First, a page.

7. Rose says:

    Shaming of the charity vultures: RSPCA and British Heart Foundation fined for snooping on donors’ wealth after Mail exposé
    6 December 2016

    “Both charities were also found to have used unscrupulous firms to find out more information about donors and to have been sharing personal data with other organisations – putting them at risk of fraud.
    The penalties could open the floodgates for thousands of donors to sue the charities for misuse of their private information.”

    “The British Heart Foundation obtained Col Rae’s details from a data firm. They also bought a list he was on from another charity. They contacted him 32 times by post between 2008 and 2015 and phoned him twice even though he had not consented to being contacted.”

    So what do they do with all this money?

    British Heart Foundation

    Fags over family? Smoker’s choice sparks hate from loved ones
    February 27, 2013

    “Nearly a third of smokers surveyed admit their children or family hates them smoking and a quarter enjoy smoking less nowadays because they feel more guilty about it.”

    “The data showed money matters often prick the conscience of smokers; as just over a third said they feel guilty about the amount they spend on cigarettes and a similar number stated they avoid thinking about it.”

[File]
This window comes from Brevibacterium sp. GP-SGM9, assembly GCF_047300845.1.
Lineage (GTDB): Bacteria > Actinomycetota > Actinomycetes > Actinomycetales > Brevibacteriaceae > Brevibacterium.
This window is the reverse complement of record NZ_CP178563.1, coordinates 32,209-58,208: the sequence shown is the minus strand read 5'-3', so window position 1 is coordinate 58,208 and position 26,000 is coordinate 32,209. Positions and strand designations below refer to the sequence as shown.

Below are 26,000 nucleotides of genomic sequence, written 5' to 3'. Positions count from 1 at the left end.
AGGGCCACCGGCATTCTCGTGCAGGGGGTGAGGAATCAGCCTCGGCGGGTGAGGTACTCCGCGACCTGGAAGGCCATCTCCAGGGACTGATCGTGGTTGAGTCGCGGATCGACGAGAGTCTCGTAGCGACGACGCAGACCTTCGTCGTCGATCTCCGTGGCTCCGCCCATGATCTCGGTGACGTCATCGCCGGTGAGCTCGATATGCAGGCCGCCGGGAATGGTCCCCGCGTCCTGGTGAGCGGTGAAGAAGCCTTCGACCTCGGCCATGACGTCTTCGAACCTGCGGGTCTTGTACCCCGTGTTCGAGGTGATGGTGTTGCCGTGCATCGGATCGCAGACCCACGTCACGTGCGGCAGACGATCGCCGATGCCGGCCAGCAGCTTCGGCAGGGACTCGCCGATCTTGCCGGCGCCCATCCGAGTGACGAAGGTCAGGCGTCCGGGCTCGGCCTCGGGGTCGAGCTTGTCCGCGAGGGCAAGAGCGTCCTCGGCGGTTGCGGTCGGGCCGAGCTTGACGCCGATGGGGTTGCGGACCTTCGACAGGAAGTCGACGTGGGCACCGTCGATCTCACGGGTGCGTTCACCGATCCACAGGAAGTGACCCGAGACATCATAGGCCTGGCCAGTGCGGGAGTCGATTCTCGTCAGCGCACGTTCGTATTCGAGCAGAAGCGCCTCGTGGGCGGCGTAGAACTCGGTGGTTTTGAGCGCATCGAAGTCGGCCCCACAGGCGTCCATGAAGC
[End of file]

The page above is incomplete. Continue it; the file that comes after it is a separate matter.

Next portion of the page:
“Our Associate Medical Director, Dr Mike Knapton, said: “These figures reveal the emotional burden smokers endure by feeling guilty about the impact their addiction has on family life and their finances.”

  8. jaxthefirst says:

    It’s something that I’ve often mused over – this ability for people from all walks of life to completely abandon all of their professional integrity (i.e. their objectivity) when, and only when, it comes to smokers. Doctors and nurses will willingly perform operations to the best of their ability and, showing extraordinary levels of self-control and professionalism, provide the best of medical care towards sex criminals, murderers, paedophiles, alcoholics, grossly obese people, heroin addicts, self-harmers, suicidal people, anorexics, extreme sportspeople, drunk drivers, reckless drivers and drunken town-centre brawlers, only ever refusing medical care when one of those conditions has a direct impact upon the outcome of the treatment, and always stoically insisting that “care for the patient must be the priority, over and above any personal feelings we might have about what that patient might be, or might have done.” But the moment someone admits to smoking tobacco, no matter whether that’s just occasionally and no matter how otherwise healthily they might live their lives, and no matter how much they might need that treatment, all those professional standards fly out of the window and all these so-called medical “professionals,” suddenly seem to feel able – in the most unprofessional way possible – to allow their personal prejudices to massively influence decisions which, in any other circumstances simply wouldn’t get a look-in.